CitiMortgage Inc. will pay $7.8 million in overdue interest to more than 94,000 California homeowners, according to a deal the lending company made with the state’s Department of Business Oversight, stemming from a 2017 regulatory investigation.
A California federal judge took down the latest complaint against Delta and its online ticket provider by a flyer whose information was exposed in a massive 2017 data breach, finding her claims are based on a policy Delta flat-out states on its tickets is not binding.
Cox Communications Inc. has agreed to pay nearly $11 million to get itself off the business end of a class action accusing it of making illegal robocalls in order to collect customer debts, an Arizona federal court was told.
A proposed class action challenging energy supplier Spark Energy LLC’s variable electricity rates will be transferred to New Jersey federal court, where a nearly identical lawsuit is already pending, an Illinois federal judge ruled Wednesday.
Facebook announced Tuesday its intention to launch its cryptocurrency Libra, which aims to target the 1.7 billion global unbanked population by creating a global digital currency, facing immediate pushback from U.S. legislators and European officials.
A travel booking company previously hit with a slew of lawsuits claiming it advertised "free" cruises in violation of the Telephone Consumer Protection Act has been sued in a Florida federal court on claims it placed robocalls to millions of people from a call center in India.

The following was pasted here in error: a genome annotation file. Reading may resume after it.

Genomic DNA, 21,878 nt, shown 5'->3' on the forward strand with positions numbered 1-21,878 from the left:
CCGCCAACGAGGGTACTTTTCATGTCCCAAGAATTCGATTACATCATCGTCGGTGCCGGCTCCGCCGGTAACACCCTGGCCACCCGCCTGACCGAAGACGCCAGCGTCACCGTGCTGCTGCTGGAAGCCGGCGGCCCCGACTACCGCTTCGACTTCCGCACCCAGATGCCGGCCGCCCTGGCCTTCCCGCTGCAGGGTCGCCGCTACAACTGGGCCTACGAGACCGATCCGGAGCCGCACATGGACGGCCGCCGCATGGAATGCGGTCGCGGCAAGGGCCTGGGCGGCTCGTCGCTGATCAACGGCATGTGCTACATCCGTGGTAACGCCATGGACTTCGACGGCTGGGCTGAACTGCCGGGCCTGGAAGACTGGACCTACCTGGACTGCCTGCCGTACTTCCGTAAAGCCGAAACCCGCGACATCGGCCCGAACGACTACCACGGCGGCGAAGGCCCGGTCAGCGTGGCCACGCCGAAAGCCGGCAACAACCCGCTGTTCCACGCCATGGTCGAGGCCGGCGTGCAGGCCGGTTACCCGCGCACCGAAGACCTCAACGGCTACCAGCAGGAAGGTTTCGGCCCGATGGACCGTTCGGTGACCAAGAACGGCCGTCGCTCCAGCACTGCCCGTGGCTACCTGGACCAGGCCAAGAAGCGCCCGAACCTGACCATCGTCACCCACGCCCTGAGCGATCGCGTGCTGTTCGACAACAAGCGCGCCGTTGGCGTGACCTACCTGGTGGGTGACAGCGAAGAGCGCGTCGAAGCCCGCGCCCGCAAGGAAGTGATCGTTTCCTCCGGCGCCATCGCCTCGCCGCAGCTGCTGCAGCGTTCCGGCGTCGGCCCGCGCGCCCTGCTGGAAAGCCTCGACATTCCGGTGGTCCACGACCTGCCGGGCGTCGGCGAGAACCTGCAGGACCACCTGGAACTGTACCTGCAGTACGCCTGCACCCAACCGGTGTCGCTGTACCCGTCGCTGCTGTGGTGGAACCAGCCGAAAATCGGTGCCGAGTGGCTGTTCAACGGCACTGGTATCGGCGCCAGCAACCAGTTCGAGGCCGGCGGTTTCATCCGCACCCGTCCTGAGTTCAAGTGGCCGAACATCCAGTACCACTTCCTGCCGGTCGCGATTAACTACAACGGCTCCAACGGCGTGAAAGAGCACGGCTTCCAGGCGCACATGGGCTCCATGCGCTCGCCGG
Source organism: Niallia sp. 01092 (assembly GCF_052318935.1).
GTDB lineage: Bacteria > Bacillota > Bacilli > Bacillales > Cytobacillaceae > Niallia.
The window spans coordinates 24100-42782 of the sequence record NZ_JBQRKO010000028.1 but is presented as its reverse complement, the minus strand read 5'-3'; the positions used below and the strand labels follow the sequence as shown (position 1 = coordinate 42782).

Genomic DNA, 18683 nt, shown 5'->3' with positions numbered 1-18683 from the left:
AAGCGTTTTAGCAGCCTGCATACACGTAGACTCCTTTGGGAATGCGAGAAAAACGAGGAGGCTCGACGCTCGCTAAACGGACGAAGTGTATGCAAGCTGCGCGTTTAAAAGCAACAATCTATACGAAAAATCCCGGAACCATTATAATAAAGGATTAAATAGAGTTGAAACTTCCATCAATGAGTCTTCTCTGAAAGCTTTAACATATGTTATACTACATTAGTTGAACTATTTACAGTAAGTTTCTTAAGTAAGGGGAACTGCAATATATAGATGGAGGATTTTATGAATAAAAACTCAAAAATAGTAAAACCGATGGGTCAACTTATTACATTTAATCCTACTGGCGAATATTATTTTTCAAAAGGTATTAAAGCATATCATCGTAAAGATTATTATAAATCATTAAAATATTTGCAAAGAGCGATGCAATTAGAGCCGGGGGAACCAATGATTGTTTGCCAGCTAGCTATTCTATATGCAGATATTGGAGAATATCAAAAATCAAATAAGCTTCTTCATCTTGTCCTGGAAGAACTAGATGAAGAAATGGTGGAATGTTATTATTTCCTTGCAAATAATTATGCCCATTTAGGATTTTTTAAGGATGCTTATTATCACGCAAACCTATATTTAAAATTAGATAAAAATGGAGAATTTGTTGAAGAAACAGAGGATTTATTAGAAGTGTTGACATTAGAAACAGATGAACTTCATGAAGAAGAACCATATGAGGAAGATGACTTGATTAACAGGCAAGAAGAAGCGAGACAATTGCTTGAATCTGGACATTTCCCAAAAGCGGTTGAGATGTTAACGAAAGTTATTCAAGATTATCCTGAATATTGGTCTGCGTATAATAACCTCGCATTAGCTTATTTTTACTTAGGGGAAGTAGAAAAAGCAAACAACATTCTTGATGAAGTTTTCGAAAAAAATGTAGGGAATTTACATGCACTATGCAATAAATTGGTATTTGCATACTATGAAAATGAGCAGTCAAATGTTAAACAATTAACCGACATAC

The parent company of a billing collections firm that has been blamed for a breach that exposed personal data from 11.9 million Quest Diagnostics Inc. patients has filed for Chapter 11 protection in New York bankruptcy court, citing the consequences of the breach.
A California federal judge on Tuesday denied Uber's bid to arbitrate a man's proposed class claims accusing the ride-hailing giant of sending him and others unsolicited text messages, finding documents purporting to show the man had entered into a contract with Uber were not authenticated and filed late.
The First Circuit has affirmed that Zurich American Insurance must fund Electricity Maine's defense of a proposed class action alleging it overbilled customers by about $35 million, saying a lower court correctly concluded the insurer has a duty to defend because the suit contains potentially covered negligence claims.